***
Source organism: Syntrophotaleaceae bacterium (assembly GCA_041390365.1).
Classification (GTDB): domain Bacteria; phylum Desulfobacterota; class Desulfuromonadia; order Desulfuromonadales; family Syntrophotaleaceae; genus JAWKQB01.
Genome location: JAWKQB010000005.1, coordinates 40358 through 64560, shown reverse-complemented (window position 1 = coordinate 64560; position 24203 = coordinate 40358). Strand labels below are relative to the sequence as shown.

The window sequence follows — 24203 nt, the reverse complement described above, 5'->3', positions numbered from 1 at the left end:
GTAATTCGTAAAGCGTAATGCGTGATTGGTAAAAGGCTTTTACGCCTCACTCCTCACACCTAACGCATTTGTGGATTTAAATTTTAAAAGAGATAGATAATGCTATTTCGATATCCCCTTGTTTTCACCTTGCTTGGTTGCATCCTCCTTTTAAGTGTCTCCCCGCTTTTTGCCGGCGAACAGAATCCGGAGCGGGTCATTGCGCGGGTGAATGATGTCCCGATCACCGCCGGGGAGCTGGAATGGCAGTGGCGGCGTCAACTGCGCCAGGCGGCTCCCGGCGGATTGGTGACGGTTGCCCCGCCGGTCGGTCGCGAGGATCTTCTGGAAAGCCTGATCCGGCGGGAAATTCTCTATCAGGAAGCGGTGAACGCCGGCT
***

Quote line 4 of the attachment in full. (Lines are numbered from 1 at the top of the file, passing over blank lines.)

The window sequence follows — 24203 nt, the reverse complement described above, 5'->3', positions numbered from 1 at the left end: